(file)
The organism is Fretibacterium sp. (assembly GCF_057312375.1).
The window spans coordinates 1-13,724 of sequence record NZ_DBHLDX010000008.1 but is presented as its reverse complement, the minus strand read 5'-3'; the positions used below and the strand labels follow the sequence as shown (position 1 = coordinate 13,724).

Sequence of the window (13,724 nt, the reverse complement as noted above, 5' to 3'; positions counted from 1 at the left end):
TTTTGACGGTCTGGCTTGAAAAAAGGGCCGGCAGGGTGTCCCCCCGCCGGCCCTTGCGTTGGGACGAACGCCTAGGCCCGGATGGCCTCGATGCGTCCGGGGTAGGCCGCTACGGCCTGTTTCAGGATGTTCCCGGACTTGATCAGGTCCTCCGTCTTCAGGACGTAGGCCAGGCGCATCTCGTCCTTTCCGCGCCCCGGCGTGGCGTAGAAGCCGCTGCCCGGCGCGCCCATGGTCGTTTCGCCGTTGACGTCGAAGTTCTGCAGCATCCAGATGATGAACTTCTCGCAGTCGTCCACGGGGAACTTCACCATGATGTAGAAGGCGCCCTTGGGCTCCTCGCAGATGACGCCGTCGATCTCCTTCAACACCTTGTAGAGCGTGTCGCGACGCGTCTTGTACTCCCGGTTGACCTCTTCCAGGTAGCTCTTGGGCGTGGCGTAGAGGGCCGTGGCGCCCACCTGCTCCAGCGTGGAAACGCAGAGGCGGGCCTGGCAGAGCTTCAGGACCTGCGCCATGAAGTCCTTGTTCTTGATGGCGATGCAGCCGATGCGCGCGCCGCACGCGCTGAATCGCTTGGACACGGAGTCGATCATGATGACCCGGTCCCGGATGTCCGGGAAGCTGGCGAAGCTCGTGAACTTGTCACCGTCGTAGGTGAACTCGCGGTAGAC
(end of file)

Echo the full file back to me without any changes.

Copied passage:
The organism is Fretibacterium sp. (assembly GCF_057312375.1).
The window spans coordinates 1-13,724 of sequence record NZ_DBHLDX010000008.1 but is presented as its reverse complement, the minus strand read 5'-3'; the positions used below and the strand labels follow the sequence as shown (position 1 = coordinate 13,724).

Sequence of the window (13,724 nt, the reverse complement as noted above, 5' to 3'; positions counted from 1 at the left end):
TTTTGACGGTCTGGCTTGAAAAAAGGGCCGGCAGGGTGTCCCCCCGCCGGCCCTTGCGTTGGGACGAACGCCTAGGCCCGGATGGCCTCGATGCGTCCGGGGTAGGCCGCTACGGCCTGTTTCAGGATGTTCCCGGACTTGATCAGGTCCTCCGTCTTCAGGACGTAGGCCAGGCGCATCTCGTCCTTTCCGCGCCCCGGCGTGGCGTAGAAGCCGCTGCCCGGCGCGCCCATGGTCGTTTCGCCGTTGACGTCGAAGTTCTGCAGCATCCAGATGATGAACTTCTCGCAGTCGTCCACGGGGAACTTCACCATGATGTAGAAGGCGCCCTTGGGCTCCTCGCAGATGACGCCGTCGATCTCCTTCAACACCTTGTAGAGCGTGTCGCGACGCGTCTTGTACTCCCGGTTGACCTCTTCCAGGTAGCTCTTGGGCGTGGCGTAGAGGGCCGTGGCGCCCACCTGCTCCAGCGTGGAAACGCAGAGGCGGGCCTGGCAGAGCTTCAGGACCTGCGCCATGAAGTCCTTGTTCTTGATGGCGATGCAGCCGATGCGCGCGCCGCACGCGCTGAATCGCTTGGACACGGAGTCGATCATGATGACCCGGTCCCGGATGTCCGGGAAGCTGGCGAAGCTCGTGAACTTGTCACCGTCGTAGGTGAACTCGCGGTAGAC